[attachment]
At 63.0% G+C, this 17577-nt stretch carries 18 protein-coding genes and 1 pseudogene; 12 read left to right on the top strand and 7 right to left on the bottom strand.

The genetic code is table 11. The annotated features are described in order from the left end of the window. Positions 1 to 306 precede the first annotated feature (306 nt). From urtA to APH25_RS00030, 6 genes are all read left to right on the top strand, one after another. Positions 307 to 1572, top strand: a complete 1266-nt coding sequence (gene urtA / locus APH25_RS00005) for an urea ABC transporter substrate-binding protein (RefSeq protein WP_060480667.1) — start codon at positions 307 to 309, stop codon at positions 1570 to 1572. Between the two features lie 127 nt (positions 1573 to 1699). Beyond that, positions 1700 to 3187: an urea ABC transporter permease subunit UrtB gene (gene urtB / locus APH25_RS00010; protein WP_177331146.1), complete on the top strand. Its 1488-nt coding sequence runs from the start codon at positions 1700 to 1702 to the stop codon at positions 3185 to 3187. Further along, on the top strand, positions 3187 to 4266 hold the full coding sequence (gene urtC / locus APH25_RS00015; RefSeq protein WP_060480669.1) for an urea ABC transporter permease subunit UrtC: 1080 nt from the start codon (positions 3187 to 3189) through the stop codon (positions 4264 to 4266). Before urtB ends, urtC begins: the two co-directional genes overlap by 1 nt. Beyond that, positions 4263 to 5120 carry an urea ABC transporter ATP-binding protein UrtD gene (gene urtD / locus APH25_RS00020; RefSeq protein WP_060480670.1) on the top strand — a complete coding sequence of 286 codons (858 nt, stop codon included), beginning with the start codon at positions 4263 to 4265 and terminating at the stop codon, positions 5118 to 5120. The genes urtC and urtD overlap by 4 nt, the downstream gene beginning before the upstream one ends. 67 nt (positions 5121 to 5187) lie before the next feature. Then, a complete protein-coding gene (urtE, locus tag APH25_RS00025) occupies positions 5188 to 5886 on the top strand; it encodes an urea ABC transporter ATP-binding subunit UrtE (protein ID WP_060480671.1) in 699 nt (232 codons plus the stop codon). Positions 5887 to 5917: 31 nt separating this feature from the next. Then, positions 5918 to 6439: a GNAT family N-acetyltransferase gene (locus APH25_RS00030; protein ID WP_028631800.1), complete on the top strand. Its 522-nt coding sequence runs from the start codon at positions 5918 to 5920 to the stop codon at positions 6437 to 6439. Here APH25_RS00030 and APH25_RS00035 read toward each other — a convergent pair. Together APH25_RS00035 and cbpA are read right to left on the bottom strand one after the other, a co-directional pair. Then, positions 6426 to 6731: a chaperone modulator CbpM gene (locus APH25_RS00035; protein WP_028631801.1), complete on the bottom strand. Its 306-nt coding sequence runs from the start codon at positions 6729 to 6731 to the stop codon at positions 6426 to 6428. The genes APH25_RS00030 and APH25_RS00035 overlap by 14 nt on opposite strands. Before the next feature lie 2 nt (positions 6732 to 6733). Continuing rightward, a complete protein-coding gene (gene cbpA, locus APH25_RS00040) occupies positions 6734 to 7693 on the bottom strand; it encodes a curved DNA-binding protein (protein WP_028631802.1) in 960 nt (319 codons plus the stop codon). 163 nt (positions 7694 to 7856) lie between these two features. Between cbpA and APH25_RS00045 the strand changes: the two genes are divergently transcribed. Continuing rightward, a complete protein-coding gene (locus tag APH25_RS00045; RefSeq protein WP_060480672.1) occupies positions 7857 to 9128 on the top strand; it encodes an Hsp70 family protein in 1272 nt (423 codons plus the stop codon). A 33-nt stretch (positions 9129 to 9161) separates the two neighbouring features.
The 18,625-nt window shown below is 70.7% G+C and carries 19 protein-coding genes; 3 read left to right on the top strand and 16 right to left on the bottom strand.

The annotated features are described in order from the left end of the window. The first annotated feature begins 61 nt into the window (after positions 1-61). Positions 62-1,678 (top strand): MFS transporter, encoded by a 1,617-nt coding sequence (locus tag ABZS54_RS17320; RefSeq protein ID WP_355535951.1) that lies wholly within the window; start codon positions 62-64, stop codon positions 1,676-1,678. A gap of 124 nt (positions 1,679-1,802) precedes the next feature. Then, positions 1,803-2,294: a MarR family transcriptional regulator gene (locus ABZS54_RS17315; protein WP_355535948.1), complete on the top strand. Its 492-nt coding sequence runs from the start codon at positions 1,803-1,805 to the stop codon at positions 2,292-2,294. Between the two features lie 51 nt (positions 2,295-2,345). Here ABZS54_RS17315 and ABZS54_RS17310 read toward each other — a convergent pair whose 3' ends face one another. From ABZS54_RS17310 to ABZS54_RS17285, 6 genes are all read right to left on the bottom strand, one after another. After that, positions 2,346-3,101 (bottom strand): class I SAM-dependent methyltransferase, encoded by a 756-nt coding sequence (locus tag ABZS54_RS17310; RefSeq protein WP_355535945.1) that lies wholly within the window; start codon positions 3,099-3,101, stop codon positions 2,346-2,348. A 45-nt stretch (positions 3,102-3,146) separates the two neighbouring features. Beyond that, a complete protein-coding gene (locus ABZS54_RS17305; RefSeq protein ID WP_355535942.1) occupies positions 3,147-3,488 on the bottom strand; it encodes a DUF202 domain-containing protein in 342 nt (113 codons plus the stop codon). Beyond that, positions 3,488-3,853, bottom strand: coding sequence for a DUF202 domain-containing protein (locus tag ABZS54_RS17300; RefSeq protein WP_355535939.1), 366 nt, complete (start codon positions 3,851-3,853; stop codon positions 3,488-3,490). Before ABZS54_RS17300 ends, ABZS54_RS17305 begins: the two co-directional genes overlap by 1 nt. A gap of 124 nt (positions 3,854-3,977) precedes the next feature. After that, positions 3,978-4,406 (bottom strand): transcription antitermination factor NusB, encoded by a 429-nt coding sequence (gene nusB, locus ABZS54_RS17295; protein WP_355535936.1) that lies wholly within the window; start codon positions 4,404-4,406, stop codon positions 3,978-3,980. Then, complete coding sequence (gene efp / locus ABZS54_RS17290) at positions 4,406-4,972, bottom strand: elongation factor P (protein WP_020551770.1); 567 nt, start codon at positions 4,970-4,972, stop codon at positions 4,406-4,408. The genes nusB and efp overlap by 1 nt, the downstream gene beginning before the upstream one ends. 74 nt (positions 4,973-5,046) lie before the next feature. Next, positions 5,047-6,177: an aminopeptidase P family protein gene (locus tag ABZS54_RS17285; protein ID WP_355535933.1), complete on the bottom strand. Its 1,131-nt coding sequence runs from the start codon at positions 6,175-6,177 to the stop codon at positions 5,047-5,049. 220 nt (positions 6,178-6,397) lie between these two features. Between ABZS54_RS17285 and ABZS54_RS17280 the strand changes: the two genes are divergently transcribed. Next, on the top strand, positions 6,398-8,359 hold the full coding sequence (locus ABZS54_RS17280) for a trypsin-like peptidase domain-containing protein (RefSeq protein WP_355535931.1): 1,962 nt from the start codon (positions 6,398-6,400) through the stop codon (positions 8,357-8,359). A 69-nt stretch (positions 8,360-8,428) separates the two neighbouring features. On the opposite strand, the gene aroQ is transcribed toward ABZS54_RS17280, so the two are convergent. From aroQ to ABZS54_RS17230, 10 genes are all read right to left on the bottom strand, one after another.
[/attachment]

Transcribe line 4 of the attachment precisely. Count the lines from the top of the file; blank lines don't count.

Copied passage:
The annotated features are described in order from the left end of the window. The first annotated feature begins 61 nt into the window (after positions 1-61). Positions 62-1,678 (top strand): MFS transporter, encoded by a 1,617-nt coding sequence (locus tag ABZS54_RS17320; RefSeq protein ID WP_355535951.1) that lies wholly within the window; start codon positions 62-64, stop codon positions 1,676-1,678. A gap of 124 nt (positions 1,679-1,802) precedes the next feature. Then, positions 1,803-2,294: a MarR family transcriptional regulator gene (locus ABZS54_RS17315; protein WP_355535948.1), complete on the top strand. Its 492-nt coding sequence runs from the start codon at positions 1,803-1,805 to the stop codon at positions 2,292-2,294. Between the two features lie 51 nt (positions 2,295-2,345). Here ABZS54_RS17315 and ABZS54_RS17310 read toward each other — a convergent pair whose 3' ends face one another. From ABZS54_RS17310 to ABZS54_RS17285, 6 genes are all read right to left on the bottom strand, one after another. After that, positions 2,346-3,101 (bottom strand): class I SAM-dependent methyltransferase, encoded by a 756-nt coding sequence (locus tag ABZS54_RS17310; RefSeq protein WP_355535945.1) that lies wholly within the window; start codon positions 3,099-3,101, stop codon positions 2,346-2,348. A 45-nt stretch (positions 3,102-3,146) separates the two neighbouring features. Beyond that, a complete protein-coding gene (locus ABZS54_RS17305; RefSeq protein ID WP_355535942.1) occupies positions 3,147-3,488 on the bottom strand; it encodes a DUF202 domain-containing protein in 342 nt (113 codons plus the stop codon). Beyond that, positions 3,488-3,853, bottom strand: coding sequence for a DUF202 domain-containing protein (locus tag ABZS54_RS17300; RefSeq protein WP_355535939.1), 366 nt, complete (start codon positions 3,851-3,853; stop codon positions 3,488-3,490). Before ABZS54_RS17300 ends, ABZS54_RS17305 begins: the two co-directional genes overlap by 1 nt. A gap of 124 nt (positions 3,854-3,977) precedes the next feature. After that, positions 3,978-4,406 (bottom strand): transcription antitermination factor NusB, encoded by a 429-nt coding sequence (gene nusB, locus ABZS54_RS17295; protein WP_355535936.1) that lies wholly within the window; start codon positions 4,404-4,406, stop codon positions 3,978-3,980. Then, complete coding sequence (gene efp / locus ABZS54_RS17290) at positions 4,406-4,972, bottom strand: elongation factor P (protein WP_020551770.1); 567 nt, start codon at positions 4,970-4,972, stop codon at positions 4,406-4,408. The genes nusB and efp overlap by 1 nt, the downstream gene beginning before the upstream one ends. 74 nt (positions 4,973-5,046) lie before the next feature. Next, positions 5,047-6,177: an aminopeptidase P family protein gene (locus tag ABZS54_RS17285; protein ID WP_355535933.1), complete on the bottom strand. Its 1,131-nt coding sequence runs from the start codon at positions 6,175-6,177 to the stop codon at positions 5,047-5,049. 220 nt (positions 6,178-6,397) lie between these two features. Between ABZS54_RS17285 and ABZS54_RS17280 the strand changes: the two genes are divergently transcribed. Next, on the top strand, positions 6,398-8,359 hold the full coding sequence (locus ABZS54_RS17280) for a trypsin-like peptidase domain-containing protein (RefSeq protein WP_355535931.1): 1,962 nt from the start codon (positions 6,398-6,400) through the stop codon (positions 8,357-8,359). A 69-nt stretch (positions 8,360-8,428) separates the two neighbouring features. On the opposite strand, the gene aroQ is transcribed toward ABZS54_RS17280, so the two are convergent. From aroQ to ABZS54_RS17230, 10 genes are all read right to left on the bottom strand, one after another.